Stanzas: Shane Vaughan

¨Sing a song about rain like it’s the first time I’ve heard the lyrics¨

 

Who are you? Where are you from? What are you doing?

I am Shane, I’m from Dooradoyle, Limerick. In the last four years I’ve been up and down a bit between Limerick and Cork for work. I do a bit of part-time living between the two cities. It has its own challenges but also its own rewards, as everything has. What do I do? Mostly writing, the most part being poetry, stories, plays. I had a play on last year and it raised funds for the Cork Simon Community; it was all about homelessness. Anything to do with words. I love words. I love the English language.

Where do you find your inspirations? For your poetry or for this poem in particular?

That particular poem is an investigation into when you meet someone and you fall madly in love with them and you bear your whole soul to them and you tell each other all of your secrets and then you break up and then you meet someone else and you bear your soul to them and tell each other all of your secrets and then you break up and how the process of bearing yourself and repairing yourself impacts on the body physically. The idea of trepanning is when you open up yourself to someone you literally cut a hole into yourself to let them in and the idea of scabbing then is repairing that process again and how often can you do that until the wound is a scar. That’s the idea. A lot of my poetry is about relationships and how people interact with one another especially through the medium of love. I would call myself a love poet.

What’s your favourite song about rain?

There’s a great song by a guy called Hashfinger. The song is called B5. He’s mad. He remixes loads of old songs and turns them into mad electronic pieces. I wouldn’t say it’s my favourite song but I would say it really hit me deeply. There is a repeating lyric in it, “the sound of rain, upon my window frame,” and it does that for a while. Every time I listen to it I imagine myself looking out at rain on the window coming down and all that stereotypical artsy stuff.

Why do you want to hear a song about rain like it’s the first time you’ve heard the lyrics?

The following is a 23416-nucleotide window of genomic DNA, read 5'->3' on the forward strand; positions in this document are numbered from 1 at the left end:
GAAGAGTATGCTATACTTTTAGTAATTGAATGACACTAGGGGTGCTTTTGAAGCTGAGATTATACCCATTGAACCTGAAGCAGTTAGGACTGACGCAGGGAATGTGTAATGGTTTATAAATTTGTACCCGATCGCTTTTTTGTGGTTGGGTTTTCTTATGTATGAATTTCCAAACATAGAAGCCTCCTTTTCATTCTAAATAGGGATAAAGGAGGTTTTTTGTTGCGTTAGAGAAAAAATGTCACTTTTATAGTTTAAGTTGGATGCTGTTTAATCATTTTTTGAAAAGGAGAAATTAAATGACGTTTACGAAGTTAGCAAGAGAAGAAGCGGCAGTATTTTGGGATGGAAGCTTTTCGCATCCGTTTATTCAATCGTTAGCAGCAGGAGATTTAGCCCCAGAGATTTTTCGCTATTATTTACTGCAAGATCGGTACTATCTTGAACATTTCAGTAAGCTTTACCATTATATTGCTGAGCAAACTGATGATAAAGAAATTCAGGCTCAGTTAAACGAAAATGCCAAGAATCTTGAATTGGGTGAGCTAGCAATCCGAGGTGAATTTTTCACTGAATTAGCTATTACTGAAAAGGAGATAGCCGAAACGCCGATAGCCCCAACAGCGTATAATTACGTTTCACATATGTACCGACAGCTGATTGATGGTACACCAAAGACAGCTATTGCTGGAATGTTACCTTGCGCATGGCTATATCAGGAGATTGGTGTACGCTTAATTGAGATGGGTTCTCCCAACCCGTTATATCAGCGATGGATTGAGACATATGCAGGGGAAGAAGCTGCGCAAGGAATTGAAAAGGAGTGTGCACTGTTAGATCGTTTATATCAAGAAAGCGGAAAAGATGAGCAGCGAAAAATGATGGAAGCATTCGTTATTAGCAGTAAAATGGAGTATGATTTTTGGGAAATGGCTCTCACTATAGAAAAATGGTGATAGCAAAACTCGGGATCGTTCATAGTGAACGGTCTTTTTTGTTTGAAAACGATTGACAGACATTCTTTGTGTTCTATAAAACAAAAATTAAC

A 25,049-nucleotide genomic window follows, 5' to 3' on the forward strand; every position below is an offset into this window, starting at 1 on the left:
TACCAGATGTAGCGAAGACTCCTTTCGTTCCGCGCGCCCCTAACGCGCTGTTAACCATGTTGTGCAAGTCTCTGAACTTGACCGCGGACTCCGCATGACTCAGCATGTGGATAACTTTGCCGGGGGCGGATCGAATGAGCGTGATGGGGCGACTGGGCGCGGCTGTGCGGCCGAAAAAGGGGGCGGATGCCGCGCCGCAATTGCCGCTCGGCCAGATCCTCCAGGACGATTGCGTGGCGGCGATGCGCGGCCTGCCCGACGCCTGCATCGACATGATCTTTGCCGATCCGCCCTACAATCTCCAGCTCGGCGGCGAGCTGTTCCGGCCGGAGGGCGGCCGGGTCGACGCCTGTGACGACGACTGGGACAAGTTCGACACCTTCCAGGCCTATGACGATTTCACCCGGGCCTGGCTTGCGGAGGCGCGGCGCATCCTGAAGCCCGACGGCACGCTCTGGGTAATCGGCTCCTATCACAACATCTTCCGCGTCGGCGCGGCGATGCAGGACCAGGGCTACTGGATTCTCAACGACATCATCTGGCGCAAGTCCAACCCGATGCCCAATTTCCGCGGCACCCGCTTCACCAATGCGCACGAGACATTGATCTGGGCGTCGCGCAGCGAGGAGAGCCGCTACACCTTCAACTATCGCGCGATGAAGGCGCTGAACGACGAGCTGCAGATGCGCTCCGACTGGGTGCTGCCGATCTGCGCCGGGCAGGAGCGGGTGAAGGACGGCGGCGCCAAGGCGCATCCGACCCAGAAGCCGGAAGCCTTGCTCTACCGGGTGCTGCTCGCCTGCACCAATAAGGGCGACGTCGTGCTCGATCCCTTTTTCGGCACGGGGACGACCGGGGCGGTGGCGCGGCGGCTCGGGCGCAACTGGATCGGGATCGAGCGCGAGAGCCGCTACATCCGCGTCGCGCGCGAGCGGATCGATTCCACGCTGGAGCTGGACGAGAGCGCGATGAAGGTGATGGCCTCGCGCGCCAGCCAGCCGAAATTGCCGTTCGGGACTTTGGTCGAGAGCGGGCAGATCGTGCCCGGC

That particular line from the poem is kind of harking towards “I’m singing in the rain” and it’s this idea that you can take what happens to you in life in two ways: One it’s raining and I’m stuck in it and I’m wet and I’m miserable, or you can sing in the rain. Every time you accept and allow yourself to be happy in a negative situation it’s like the first time. You’re not forcing happiness you’re choosing it. Be happy because it’s a good thing, not because you have to.

Are you a fan of Wet Wet Wet?

No. No.

Do you think Ireland is wet enough already?

Ireland is very wet, especially Limerick. I think we are the rainiest place in Ireland. Something like 330 days of rain a year? I don’t understand why we haven’t built a dome yet. Like the Milk Market, let’s do that for the city. Let’s be the tented city.

Except for today when it is ironically sunny.

Exactly, it’s laughing at us.

Is the rain happy or sad?

The rain itself is ambiguous, how you interpret it is the thing.

Do you prefer the sun or the rain?

I like the rain when I’m looking at it, I like the sun when I’m in it.

What’s the strangest thing you’ve ever written?

I’ve written a story about spiders in a bottle, about two young boys who go on a hunt for spiders, put them in bottles of 7Up and freeze them. So a homage to the violence present in most childhood experiences. I’m a happy person I swear! I like to bore holes in my head and capture spiders. Don’t judge a writer on his writing.

 

Trepanning 

She takes the blade to my scalp and lopes off a thick bundle of hair, win-

cing, as each strand falls like off-yellow worms against the carpet swamp,

then scrapes at the roots with rough edge until a patch forms, my tonsurette,

and she can cut deep lines, crevices, an untidy hole, until the floor is covered

in red and blond, little worms swimming in drunkenness. And we wait. ‘til

memories come and she scoops them with closed palms like a child to water

until thirsty no more, drops them to the floor where they puddle and we can

pull on our boots, hers blue mine red, and splash like I’ve forgotten how,

sing a song about rain like it’s the first time I’ve heard the lyrics. Until later,

when we curl up in bed and I bleed all over her, ‘til a crust comes to form a

scab, to be picked by someone else’s nails.

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